You also say that there is NO controversy in the scientific world about evolution in principle, and that is why it and it alone should be taught in schools. Similarly there is no controversy within the religious world about the idea of a creator, or Creatonism, in principle.

    5. If I.D. is not credible science, neither is the Big Bang Theory, because they both make a leap of faith between fact and the creation of the universe. Your argument would have ben considerably more persuasive if you had not tried to use one theory to prove another theory wrong.
    And, secondly, how is modern religion not open to change. Although Gandhi said that ‘he’d be a Christian, if it weren’t for the Christians’, that doesn’t mean that all religious people are close-minded, and certainly not that religion is by definition, unchanging and therefore rendered as unadaptable.

    6.I think that the claim you made in your sixth pont about how if evolution was proved wrong and an alternative came about scientists would jump at the new discovery, is incorrect. Perhaps, some scientists would, but certainly not the majority of the scientific world, because that would ridicule the majority, who have been imposing their incorrect views upon our childrens education. And you could kindly explain why the concept of a creating entity is so ridiculous to you, because there appears to me to be a similar number of holes in the Big Bang Theory as there are in the concept of a God.

    7.I agree with your point that numbers shouldn’t be used to prove whether something is an intellectually, scientifically and morally sound concept, because most statistical polls can be easily manipulated, and besides the majority is not always right. HITLER. Need I say more.

    8.I have to agree with you on your eighth point. Tim was incorrect when he said that mutations are rare and usually lethal, but maybe he was talking about mutations on a macroscopic level. Or perhaps his knowledge of biology is unsound, either way its really not a point worth raising.

    Im sure that if you disagree with my points, and they are not intellectually valid, then I will be notified. But i have to say that you would not last in a debate, with a truely open minded person. Or any member of my philosophy class, because you argue like a close minded, middle class, conservative participant named Beardon.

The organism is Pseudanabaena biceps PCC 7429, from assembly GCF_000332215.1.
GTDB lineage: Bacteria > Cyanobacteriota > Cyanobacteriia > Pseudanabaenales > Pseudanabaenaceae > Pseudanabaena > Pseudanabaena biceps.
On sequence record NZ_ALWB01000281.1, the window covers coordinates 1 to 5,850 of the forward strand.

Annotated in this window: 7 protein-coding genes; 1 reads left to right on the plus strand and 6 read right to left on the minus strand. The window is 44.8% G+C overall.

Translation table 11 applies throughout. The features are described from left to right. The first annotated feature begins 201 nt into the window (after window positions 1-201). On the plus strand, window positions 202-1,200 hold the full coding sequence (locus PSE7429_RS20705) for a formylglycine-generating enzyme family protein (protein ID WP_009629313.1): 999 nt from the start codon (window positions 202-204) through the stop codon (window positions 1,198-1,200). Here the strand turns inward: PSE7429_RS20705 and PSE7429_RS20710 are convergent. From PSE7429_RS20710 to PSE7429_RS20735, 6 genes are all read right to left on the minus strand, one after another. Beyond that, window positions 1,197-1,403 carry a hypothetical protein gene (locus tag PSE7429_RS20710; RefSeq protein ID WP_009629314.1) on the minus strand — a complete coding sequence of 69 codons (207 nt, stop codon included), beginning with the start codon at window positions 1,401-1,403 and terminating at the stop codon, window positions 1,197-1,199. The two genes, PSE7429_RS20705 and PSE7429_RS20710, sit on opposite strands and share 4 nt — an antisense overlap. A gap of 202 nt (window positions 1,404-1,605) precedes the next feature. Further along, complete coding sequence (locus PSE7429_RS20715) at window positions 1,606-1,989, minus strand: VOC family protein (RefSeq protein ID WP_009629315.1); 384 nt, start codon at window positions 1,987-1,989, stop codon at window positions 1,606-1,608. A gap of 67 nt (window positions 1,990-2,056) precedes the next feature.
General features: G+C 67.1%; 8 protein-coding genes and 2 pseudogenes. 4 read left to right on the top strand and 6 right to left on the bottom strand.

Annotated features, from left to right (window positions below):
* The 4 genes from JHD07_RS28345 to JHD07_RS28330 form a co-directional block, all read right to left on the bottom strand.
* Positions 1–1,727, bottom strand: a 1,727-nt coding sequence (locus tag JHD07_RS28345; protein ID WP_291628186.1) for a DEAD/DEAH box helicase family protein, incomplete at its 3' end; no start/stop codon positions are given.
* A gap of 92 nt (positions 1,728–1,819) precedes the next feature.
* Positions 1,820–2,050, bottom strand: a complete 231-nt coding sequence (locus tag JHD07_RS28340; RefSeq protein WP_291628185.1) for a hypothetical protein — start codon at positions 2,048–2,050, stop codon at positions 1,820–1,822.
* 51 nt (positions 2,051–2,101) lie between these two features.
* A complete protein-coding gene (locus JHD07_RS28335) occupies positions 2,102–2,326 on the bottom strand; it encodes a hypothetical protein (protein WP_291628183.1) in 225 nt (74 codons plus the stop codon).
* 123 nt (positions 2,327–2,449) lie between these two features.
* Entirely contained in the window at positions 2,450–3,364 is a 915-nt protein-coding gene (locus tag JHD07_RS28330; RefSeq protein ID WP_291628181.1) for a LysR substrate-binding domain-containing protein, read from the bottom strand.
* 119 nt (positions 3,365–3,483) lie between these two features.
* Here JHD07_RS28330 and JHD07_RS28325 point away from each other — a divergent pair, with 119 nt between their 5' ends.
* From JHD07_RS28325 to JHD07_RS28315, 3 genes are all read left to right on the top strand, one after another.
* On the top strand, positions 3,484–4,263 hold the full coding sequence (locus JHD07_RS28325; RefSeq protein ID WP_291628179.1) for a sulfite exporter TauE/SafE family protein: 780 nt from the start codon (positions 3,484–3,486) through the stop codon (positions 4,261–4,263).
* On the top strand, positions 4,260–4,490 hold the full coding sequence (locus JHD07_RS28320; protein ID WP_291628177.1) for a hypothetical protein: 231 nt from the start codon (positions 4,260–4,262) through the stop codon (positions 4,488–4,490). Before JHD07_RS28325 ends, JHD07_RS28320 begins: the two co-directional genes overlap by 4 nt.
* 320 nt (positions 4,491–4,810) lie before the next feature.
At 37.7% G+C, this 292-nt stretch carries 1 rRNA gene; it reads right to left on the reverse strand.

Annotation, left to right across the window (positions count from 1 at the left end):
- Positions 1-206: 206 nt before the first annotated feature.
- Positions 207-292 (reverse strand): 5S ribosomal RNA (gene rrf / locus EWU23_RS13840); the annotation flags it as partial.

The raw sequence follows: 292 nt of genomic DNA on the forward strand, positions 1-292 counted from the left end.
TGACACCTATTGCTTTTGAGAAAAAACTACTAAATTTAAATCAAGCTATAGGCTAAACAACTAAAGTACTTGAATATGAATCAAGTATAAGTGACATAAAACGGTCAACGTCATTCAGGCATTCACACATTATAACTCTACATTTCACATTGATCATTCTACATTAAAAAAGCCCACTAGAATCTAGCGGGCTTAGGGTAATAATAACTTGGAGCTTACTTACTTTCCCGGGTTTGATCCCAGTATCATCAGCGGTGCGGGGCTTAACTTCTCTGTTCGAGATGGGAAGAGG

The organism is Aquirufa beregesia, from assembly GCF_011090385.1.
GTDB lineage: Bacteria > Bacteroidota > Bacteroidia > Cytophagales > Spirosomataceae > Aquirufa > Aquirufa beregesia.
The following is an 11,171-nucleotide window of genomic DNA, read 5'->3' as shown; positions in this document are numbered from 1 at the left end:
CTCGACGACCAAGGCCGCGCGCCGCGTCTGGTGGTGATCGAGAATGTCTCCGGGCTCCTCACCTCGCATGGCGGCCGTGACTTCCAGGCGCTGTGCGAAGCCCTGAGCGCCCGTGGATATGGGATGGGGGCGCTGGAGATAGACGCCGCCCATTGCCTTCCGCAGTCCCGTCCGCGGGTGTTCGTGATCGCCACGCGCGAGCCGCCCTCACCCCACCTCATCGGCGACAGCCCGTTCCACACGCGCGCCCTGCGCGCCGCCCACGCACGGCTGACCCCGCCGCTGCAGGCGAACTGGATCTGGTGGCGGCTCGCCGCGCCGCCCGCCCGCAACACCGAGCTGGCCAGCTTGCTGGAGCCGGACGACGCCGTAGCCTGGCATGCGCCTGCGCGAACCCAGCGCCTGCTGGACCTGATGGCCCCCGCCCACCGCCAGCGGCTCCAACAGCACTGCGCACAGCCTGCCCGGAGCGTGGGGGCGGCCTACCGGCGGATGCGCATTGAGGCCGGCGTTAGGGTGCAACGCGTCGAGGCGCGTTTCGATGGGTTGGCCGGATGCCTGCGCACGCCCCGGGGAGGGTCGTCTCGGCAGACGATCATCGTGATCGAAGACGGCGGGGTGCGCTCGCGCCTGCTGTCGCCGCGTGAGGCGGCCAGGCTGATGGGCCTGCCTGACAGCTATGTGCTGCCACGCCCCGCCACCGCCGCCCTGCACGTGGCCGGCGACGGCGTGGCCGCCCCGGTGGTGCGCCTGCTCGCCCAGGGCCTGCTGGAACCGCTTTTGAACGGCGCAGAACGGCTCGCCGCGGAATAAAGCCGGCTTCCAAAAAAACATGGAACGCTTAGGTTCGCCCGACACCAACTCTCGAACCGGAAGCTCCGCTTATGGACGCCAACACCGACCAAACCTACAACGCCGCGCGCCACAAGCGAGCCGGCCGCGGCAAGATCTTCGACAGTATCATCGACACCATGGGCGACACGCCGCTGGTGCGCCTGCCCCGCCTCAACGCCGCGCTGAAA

• Jason

    Jane Smith:
    3. Because once you bring religion into science, you lose all credibility, the same way somebody loses credibility when they can beat their imaginary friend 1v1 in basketball. Also, I constantly hear a “ID has nothing to do with religion”, yet the same proponents are quick to consider it unfair that science wants nothing to do with religion. Which side are you going to sit on?

    4. Besides your rather ridiculous assertion that “atheism” is being taught in schools, your final point is the most unique and interestingly fallacious.

    Similarly there is no controversy within the religious world about the idea of a creator, or Creatonism, in principle.

    Which story of creation, how many creator(s), which creator(s), when, in what order, how? I suggest you learn about world religions instead of holding this absurd, arrogant position, that you have presented above.

    5. Learn to quote. Don’t paraphrase what Ghandi said and then put it in quotes as though he were speaking. And I won’t bother wasting my time teaching you about the Big Bang, presenting all of the evidence and explaining the entire notion of Inflation to you; that is what Wiki, Google, and Talk Origins are for. But you have erected an oversimplified strawman (redundant perhaps?) to try and compare what an actual science with actual evidence and predictive powers that is actually falsifiable, to a completely mythological story about the magic loving man in the sky creating the universe in 6 days.

    6. Again, you are showing a complete lack of understanding of the topic at hand. Are you actually comparing the reasonabless of a very understandable property of quantum mechanics (that particles and antiparticles pop into and leave existence in vacuums), to the reasonableness of an omnipotent, omnicient, self-creating, intelligent being creating the universe? Occam’s razor: it slices, dices, and removes supernatural entities.

    7. Isn’t there some sort of law about bringing Hitler into conversations as a giant red herring, where the larger the discussion gets, the higher chance we have of somebody bringing up Hitler?

    8. I’m fairly certain that practically every formal debate that has been constructed to an impartial audience, the side supporting Creationism/ID has been completely and utterly destroyed. Remember the radio debate that PZ Myers did? Completely destroyed his opponent. If a Creationist/ID proponent actually could keep up with his opponent, it would be headline news (at least in our circles), but no, you have creationist blogs responding to the Myers debate by saying “Let’s just forget it ever happened” and a total weakness to criticism.

    Obviously, you are defining an open mind as “a mind that agrees with me”. You have presented nothing but evidence that you have a complete misunderstanding of the scientific facets of the topic, rather than anything compelling that would make me, or any other proponent of science, consider your point to be anything but the rantings of somebody who takes media like “Expelled” and “The Case for a Creator” to be accurate, realistic, and reasonable.

    You lose. Good day ma’am.